The archdiocese of Dublin is to receive around €95 million from the GAA in return for 19.12 acres it owns on the site of the old Holy Cross seminary in Drumcondra, Dublin.
The GAA has moved to the second stage in the process of selecting a developer for the Clonliffe Road site which will comprise up to 1,200 apartments and the conversion of existing listed buildings into additional residential accommodation.
It is understood that three parties have been invited to engage with the GAA in “consultations” with a view to clarifying issues surrounding the precise potential of the “Drumcondra portfolio”.
While the GAA’s engagement with the various bidders has yet to get under way, it is understood the organisation is obliged as part of its agreement with the archdiocese to make an initial payment of €23 million for the Clonliffe Road lands this autumn.
It remains to be seen if the GAA will recover the full €95 million it has agreed to pay the archdiocese from its own sale of the Drumcondra portfolio.
It is understood that none of the three parties selected for the second stage of the structured best-bid process met what one source described as a “break-even figure” for the organisation in the first round of bidding.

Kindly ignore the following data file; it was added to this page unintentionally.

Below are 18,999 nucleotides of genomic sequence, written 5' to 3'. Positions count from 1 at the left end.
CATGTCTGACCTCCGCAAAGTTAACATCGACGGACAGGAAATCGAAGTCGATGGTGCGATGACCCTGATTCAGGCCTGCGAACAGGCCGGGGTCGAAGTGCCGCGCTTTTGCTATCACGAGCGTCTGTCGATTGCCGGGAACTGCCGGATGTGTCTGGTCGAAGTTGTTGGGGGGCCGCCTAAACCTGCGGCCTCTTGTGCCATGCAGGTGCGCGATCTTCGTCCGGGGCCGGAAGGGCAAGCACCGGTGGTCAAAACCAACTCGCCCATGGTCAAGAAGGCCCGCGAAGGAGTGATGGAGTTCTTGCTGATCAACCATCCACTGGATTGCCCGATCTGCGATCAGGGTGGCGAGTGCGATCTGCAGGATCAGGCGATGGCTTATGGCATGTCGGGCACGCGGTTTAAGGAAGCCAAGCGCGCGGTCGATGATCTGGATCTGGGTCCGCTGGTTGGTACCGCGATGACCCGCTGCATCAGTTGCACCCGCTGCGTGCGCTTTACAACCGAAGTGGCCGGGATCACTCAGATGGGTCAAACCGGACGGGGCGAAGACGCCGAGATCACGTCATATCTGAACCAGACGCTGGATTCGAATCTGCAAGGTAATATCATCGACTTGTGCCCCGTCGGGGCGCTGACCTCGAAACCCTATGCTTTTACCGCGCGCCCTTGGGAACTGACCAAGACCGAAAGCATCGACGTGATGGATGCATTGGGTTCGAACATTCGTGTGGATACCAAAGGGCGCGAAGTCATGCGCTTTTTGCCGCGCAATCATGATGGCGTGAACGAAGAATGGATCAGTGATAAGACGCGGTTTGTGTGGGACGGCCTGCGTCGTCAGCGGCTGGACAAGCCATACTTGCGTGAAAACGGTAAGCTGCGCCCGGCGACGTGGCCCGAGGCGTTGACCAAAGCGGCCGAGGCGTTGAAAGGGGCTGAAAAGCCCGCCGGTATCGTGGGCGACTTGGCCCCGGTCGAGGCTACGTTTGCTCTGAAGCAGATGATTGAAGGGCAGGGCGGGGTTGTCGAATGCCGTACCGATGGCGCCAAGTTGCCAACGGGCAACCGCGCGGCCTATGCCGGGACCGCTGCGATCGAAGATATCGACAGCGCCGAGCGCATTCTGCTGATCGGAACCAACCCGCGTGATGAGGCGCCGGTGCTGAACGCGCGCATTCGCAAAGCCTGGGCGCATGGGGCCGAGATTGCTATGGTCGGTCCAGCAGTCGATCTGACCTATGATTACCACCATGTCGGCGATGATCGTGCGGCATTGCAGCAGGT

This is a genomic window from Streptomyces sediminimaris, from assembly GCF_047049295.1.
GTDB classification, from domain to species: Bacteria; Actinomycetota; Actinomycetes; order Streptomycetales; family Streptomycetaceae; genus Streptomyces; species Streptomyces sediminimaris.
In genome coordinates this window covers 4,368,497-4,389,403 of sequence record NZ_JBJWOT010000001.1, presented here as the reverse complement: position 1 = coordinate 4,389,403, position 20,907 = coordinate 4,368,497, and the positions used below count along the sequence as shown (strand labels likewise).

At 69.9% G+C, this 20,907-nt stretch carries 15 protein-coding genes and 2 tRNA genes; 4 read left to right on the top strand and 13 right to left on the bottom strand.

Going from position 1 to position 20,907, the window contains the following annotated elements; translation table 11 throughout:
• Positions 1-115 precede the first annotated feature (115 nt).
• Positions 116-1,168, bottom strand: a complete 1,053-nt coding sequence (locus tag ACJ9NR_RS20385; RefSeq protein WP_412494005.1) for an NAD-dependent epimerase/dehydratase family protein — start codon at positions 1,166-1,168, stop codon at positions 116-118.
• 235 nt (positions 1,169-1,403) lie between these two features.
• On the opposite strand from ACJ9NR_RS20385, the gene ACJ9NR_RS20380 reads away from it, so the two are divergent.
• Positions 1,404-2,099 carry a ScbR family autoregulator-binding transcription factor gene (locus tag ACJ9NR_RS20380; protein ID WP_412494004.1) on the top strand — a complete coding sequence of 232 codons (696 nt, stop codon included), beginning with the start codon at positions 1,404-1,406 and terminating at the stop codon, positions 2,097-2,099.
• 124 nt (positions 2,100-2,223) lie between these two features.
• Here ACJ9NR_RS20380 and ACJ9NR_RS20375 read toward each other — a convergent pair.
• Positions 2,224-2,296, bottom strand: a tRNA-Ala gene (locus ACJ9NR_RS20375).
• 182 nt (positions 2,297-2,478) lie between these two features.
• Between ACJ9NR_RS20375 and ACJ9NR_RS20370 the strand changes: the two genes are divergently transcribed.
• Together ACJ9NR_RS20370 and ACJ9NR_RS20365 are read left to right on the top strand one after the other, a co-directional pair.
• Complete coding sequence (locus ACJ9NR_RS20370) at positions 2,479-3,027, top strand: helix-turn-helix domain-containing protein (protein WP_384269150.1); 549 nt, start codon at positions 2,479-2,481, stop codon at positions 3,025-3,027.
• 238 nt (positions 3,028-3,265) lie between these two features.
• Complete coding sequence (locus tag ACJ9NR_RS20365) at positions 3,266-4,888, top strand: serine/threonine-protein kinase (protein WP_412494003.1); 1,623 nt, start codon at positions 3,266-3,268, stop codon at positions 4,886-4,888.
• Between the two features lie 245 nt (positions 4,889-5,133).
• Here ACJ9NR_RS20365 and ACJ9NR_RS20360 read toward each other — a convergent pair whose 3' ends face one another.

However, that situation may change once the GAA clarifies certain issues relating to the portion of the site it requires to be set aside for the provision of sporting and recreational facilities, and its own plans for the development of a hotel.
“The offers could still go above the €95 million figure, but the bidders need to have refinement around the quantum of the lands. If the GAA wants to retain space for an extra pitch, that could reduce the site’s capacity by up to 400 apartments,” said the source.
Agent Hooke & MacDonald is expected to proceed with the sale of the Drumcondra portfolio on a “best bids” basis once the GAA’s consultations with the three remaining parties are concluded.
A spokesman for Hines declined to comment on the matter when contacted by The Irish Times, while efforts to contact Ballymore and Marlet proved unsuccessful.
Efforts to secure a comment from the GAA were similarly unsuccessful.
The archdiocese of Dublin made no specific comment in relation to the €95 million it is set to receive from the GAA for the Clonliffe Road lands.
However, a spokeswoman for the archdiocese did issue a more general statement restating the commitment given by Archbishop Diarmuid Martin in October 2018, that the monies generated by the sale would be used to fund vocations and the ongoing formation of lay people priests within the Dublin diocese.